P&R Books has just released John Frame’s book, Apologetics: A Justification of Christian Belief, a redeveloped and expanded version of Frame’s previous work, Apologetics to the Glory of God. This was one of the most influential books I’ve read on defending the Christian faith, and helped me bring together theology, Bible, and apologetics in a clear and compelling way.
James Anderson offers a similar testimony:
If I were asked to list the top three books that have had the greatest impact on me as a Christian thinker, John Frame’s Apologetics to the Glory of God would undoubtedly be one of them. It brought about a paradigm shift—one might even say a “Copernican revolution”—in my understanding not only of apologetics but of all other intellectual endeavors as a Christian. Ever since then, it has been the first book I recommend to those looking for an introduction to Christian apologetics, and it is required reading in my apologetics classes.
You can read for free online Vern Poythress’s foreword and Frame’s first chapter.
Dr. Frame, the J. D. Trimble Chair of Systematic Theology and Philosophy at Reformed Theological Seminary in Orlando, answered a few questions for me about this new edition:
How would you summarize your approach to apologetics?
I am called a “presuppositionalist,” following the work of Cornelius Van Til. That is probably not the best label for what I do, but I don’t quibble much over words. My emphasis is
- to base all my argument on the truth of God’s revelation,
- to apply that revelation to each apologetic encounter differently as the situation calls for it,
- to move as quickly as possible to the Gospel,
- always expressing “gentleness and respect” (1 Pet. 3:15).
What makes your approach different from evidential or inference-to-the-best-explanations apologetics?
I can use the same evidence as they, and some of the same arguments. But I argue that no evidence and arguments make sense unless the God of the Bible exists. So in discussing causality, the point is not just that causality implies God, but that all discussion of causality presupposes God. You really cannot even talk coherently about causality if the universe is nothing but matter, motion, time, and chance.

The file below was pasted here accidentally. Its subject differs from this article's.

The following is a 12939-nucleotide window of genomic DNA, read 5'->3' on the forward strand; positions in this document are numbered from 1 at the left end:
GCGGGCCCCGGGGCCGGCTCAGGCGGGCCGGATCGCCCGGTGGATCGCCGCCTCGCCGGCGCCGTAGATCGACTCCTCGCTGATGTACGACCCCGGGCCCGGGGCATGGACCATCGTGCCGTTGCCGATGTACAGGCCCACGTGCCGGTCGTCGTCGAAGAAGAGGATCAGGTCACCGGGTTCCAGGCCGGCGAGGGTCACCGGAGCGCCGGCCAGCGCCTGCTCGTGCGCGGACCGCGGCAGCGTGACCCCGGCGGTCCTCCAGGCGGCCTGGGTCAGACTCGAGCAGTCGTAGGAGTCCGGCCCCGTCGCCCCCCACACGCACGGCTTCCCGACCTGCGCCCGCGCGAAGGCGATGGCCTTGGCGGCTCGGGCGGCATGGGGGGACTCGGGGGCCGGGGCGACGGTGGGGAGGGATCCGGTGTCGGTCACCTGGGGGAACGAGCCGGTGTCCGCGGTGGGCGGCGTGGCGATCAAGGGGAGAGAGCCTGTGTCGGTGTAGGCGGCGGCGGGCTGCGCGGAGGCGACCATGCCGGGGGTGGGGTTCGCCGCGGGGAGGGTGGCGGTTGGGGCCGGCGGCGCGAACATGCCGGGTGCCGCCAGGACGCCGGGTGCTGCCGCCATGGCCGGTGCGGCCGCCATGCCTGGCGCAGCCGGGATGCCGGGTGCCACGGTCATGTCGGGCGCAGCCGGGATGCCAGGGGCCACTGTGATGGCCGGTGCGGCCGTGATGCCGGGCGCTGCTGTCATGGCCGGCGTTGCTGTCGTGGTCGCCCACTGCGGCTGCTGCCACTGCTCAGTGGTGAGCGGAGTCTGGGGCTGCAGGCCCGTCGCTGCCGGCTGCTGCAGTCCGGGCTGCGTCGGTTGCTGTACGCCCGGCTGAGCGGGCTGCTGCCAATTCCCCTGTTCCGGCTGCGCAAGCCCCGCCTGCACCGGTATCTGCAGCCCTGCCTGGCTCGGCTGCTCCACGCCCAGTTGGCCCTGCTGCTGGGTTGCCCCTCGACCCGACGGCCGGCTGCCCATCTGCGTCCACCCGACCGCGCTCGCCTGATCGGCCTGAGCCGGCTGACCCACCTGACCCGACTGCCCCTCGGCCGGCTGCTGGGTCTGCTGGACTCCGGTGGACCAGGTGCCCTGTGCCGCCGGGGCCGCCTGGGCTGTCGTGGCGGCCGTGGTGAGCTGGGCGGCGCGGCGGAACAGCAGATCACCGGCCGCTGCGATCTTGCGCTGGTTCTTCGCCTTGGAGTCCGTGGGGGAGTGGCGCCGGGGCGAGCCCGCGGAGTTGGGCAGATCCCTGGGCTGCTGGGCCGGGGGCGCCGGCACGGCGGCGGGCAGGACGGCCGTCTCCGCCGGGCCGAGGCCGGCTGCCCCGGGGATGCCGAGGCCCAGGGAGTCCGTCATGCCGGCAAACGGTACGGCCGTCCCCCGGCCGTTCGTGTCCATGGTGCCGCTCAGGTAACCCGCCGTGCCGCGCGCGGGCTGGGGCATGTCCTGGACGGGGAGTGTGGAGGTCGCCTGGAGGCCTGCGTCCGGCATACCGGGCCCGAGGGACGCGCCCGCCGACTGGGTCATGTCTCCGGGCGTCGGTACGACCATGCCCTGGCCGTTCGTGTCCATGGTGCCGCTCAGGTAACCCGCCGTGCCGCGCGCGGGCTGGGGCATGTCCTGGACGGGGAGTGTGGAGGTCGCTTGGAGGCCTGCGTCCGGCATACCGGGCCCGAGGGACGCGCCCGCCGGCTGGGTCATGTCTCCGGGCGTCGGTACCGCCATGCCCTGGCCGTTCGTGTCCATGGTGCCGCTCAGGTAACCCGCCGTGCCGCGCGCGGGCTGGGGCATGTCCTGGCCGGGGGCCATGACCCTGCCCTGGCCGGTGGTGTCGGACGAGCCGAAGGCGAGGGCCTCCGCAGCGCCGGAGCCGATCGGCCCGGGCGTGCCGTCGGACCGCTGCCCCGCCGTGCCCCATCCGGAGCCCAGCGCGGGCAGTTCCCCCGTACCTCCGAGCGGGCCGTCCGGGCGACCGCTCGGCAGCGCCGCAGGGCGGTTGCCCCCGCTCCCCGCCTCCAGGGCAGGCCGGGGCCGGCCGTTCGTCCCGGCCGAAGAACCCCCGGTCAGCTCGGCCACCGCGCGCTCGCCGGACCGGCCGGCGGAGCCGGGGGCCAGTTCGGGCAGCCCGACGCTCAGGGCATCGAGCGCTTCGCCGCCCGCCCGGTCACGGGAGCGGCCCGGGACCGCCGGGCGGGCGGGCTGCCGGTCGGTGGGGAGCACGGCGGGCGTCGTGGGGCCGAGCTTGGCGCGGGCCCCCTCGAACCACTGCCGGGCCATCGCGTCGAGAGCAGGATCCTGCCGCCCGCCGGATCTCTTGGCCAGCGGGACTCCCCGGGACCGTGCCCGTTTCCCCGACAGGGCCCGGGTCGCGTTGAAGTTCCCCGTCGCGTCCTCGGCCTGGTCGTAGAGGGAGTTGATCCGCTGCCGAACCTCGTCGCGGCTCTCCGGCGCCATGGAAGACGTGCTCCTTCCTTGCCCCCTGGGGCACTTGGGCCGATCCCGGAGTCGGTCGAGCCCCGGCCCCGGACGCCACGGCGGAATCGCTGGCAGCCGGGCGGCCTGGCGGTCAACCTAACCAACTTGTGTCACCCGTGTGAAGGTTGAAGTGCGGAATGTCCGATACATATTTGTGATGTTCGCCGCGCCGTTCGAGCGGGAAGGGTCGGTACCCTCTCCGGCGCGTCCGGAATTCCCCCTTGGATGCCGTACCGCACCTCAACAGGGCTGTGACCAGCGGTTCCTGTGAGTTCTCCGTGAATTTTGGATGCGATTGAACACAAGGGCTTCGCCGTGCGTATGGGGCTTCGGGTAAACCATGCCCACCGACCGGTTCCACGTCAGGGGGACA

What is different about this new edition? Have you changed your mind or nuanced any of your particular arguments?
The substantive argument is the same as the 1994 edition. Joe Torres, editor of the new edition, has added some clarifying footnotes and essays. He has also added an additional chapter dealing with the discussion of “transcendental argument” that occurred after the 1994 edition was published.
What criticisms of covenantal-presuppositional apologetics to you find most frustrating?
The argument that presuppositional apologetics is “circular” (that is, that it presupposes what it intends to prove). We’ve answered that argument scores of times, it seems, but it keeps coming back again. My reply:
- Presuppositional apologetics does not endorse all circular arguments, but only a small class of them, namely those designed to prove an ultimate authority for human reason.
- All arguments of this type are circular in a way. If a rationalist, for example, tries to prove that human reason is the ultimate rational authority, he can do nothing else than appeal to a rational argument, using reason to prove reason. He cannot appeal to anything higher than reason, because he believes reason is the highest authority.
- The same is true with any other attempt to prove an ultimate authority: the Islamic appeal to the Qur’an, the empiricist appeal to sense experience, the existentialist appeal to feeling, etc., etc.
- The circular argument is not the end of discussion. In addition to that circular appeal, the presuppositionalist is able to show that alternative presuppositions (i.e. alternative circles) deconstruct: they cannot account for their own meaningfulness without themselves appealing to the biblical God.
- This view is biblical, for the God of Scripture presents himself as the origin of all things: all meaning, all rationality, all goodness, and his Word claims absolute authority.
How has the state-of-the-discussion and the popularity of these arguments changed since you wrote the first edition of this book?
As I said earlier, there has been a renewed interest in “transcendental” argument. To me, “transcendental” is a synonym of the “presuppositional” argument I have outlined above. But the substantive apologetic arguments haven’t changed much. In 2000, we published Five Views of Apologetics (ed. Steve Cowan, Zondervan Publishers), and the five views debated there are pretty much the same as those debated today.
I think the development of “postmodern” thought since the 1980s has made people more responsive to the idea that presuppositions underlie all human thought. We dealt with postmodernism somewhat in the Five Views book. But we don’t seem to have impressed sufficiently on the Christian public the astonishing fact that the Biblical God is the source of all meaning, rationality, truth, beauty, and goodness.